6-7-14 Hodgepodge

Saturday, June 07, 2014

Judging Edward Snowden, Part 2

Last week, I noted that Peter Schwartz and Amy Peikoff had commented on the possible motives for Edward Snowden's release of sensitive documents (including evidence of illegitimate government spying on American citizens) and his subsequent actions. This week, Schwartz answered his critics, starting with the following:

If Edward Snowden truly valued individual freedom, here is how he would have proceeded. He would recognize that America, when compared with the rest of the world, is a haven of liberty. He would understand that America has enemies and that the use of force against them, whether in the form of military attacks or covert surveillance, is a means of safeguarding our freedom. He would therefore clearly distinguish between the unjustified, wholesale spying on American citizens and the justified spying on foreign threats to us.

That is precisely what Snowden did not do. [bold added]
I have found this discussion instructive, not just regarding its immediate subject matter, but also more generally, with regard to making calls on difficult questions regarding the behavior of others.

Weekend Reading

"The need for tidiness and organization is often a need for control, and this is not necessarily a bad thing." -- Michael Hurd, in "OCD and the Perils of Risk Aversion" at The Delaware Coast Press

"[L]ying can be hazardous to your mental health." -- Michael Hurd, in "What Honesty Really Does for You" at The Delaware Wave

"[Michael] Rubin's case studies are replete with officials downplaying, whitewashing, and evading their adversaries' flagrant duplicity and brutality." -- Elan Journo, in Review of Dancing with the Devil at The Middle East Quarterly

In More Detail

In his review, Journo helpfully suggests that we learn from the diplomatic mistakes we made in our Cold War diplomacy with Russia and China -- and apply the lessons to our current failed dealings with state sponsors of terrorism.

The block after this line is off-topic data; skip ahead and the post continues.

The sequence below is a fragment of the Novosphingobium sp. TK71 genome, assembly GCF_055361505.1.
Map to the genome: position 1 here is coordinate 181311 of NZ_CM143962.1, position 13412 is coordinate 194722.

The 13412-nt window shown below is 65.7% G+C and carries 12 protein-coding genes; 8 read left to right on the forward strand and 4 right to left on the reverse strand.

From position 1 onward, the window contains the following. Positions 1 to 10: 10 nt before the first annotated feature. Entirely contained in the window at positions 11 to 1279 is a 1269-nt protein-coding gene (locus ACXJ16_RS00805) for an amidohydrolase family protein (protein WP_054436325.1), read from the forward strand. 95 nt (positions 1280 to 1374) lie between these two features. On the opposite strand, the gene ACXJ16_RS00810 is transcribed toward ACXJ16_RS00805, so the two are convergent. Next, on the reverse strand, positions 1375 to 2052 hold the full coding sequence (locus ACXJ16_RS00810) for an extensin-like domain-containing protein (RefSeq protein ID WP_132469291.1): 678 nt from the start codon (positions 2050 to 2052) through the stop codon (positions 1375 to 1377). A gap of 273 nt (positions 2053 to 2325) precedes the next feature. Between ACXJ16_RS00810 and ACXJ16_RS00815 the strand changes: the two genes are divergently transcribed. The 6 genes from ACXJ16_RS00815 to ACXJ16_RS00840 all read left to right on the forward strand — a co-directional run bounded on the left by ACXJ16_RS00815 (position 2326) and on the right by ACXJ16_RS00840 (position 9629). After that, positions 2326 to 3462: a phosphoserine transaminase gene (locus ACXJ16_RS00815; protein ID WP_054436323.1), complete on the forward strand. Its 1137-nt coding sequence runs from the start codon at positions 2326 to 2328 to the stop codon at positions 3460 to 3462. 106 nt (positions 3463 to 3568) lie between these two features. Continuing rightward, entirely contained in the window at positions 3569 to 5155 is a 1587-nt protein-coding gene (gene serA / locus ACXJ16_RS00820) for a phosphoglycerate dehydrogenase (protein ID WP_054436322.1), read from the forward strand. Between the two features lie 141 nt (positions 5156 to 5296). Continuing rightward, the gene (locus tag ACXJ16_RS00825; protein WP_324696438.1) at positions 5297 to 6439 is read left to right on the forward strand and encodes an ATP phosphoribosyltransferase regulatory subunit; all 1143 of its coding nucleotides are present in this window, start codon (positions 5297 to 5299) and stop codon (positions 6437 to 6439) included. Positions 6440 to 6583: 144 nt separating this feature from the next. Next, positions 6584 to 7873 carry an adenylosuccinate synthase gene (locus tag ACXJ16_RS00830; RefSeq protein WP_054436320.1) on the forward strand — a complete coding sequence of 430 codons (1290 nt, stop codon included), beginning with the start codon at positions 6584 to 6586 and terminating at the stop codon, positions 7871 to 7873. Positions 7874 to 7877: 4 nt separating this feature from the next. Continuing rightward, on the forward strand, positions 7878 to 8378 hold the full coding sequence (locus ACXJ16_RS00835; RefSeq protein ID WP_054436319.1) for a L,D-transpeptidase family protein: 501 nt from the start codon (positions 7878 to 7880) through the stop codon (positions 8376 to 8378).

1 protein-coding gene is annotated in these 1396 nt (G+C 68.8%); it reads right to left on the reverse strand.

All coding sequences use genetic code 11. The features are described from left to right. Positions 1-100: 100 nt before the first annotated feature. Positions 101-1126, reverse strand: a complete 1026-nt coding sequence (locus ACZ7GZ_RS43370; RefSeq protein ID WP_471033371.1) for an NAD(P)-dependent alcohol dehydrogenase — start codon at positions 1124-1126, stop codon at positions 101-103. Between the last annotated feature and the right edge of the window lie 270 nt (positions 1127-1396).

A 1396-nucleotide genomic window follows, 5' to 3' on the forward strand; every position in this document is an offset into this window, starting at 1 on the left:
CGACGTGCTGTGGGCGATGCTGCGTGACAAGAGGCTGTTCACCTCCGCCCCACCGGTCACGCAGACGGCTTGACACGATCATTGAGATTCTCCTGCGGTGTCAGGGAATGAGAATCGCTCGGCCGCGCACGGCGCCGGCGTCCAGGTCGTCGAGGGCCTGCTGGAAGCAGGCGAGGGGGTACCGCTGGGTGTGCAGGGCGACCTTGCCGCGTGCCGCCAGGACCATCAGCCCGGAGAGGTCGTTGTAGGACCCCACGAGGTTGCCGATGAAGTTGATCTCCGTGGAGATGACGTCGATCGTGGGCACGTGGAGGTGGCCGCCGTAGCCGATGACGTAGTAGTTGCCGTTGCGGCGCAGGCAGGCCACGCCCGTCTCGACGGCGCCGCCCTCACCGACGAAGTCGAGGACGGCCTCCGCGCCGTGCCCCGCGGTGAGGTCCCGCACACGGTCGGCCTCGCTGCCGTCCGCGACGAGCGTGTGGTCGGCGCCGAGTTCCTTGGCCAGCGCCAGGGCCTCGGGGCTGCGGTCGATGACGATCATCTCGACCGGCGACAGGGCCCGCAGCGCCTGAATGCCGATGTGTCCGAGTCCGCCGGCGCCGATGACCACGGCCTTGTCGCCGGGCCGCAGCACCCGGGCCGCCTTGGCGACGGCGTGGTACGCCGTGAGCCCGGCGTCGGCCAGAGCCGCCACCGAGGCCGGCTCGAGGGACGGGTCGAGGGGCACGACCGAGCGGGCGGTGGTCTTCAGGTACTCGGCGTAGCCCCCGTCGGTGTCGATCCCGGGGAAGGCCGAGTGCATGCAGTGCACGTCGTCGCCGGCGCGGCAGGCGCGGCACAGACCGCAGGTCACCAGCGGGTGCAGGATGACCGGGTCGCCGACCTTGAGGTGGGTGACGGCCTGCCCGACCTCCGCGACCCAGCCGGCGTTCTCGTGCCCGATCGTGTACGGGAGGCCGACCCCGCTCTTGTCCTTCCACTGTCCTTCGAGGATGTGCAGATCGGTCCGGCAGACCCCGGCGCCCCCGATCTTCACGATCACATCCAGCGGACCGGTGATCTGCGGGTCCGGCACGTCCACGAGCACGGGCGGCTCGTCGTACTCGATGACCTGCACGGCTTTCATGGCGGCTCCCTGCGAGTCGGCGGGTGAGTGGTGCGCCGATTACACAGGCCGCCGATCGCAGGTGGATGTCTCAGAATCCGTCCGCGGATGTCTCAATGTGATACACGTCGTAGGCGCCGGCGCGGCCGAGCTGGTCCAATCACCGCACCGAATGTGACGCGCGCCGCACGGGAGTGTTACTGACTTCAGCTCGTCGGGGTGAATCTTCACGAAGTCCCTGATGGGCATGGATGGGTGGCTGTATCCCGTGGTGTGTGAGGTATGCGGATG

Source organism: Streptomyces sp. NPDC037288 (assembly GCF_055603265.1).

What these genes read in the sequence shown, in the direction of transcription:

A Rare, Documented Sasquatch Bill Watterson Sighting

A comic strip writer (and fan of Calvin and Hobbes creator Bill Watterson) recently managed to get a few installments of his strip drawn by the man himself. Here's the dialog from the strip that got the ball rolling:
Panel 1
[A man and a woman are seated next to each other at a bar. Caption: Newly-single Stephan tries picking up women.]
Stephan: Couldn't help noticing you're reading the comics page ... You know, I draw a comic strip.
: Oh yeah? Which one?

Panel 2
[The two characters stare at each other.]

Panel 3
Stephan: Ever heard of Calvin and Hobbes?

Panel 4
[The two are lying next to each other in bed.]
Stephan (thinking): That was wrong.
To see the above strip, and to read the incredible and amusing story behind the collaboration of Watterson with Stephan Pastis, go here. Pastis also provides links to the first three of the collaborative strips.

Last but Not Least

As I sometimes joke to my friends about my very limited writing time, as a father of a toddler and an infant:
Blogs? I barely follow my own!
I have even less time to monitor such things as site statistics, or I would have noticed some time ago that Gus Van Horn surpassed half a million unique visitors.

Thank you very much for your part in helping me reach this milestone.

-- CAV


Snedcat said...

Yo, Gus, thanks for the link to the Pastis post. Back in the day when I lived in the US, I'd read Pearls Before Swine daily. The guy's a jackass, really, but a funny jackass. One wonders if perhaps Watterson's returning Pastis's email was a sly tribute to the strip's name...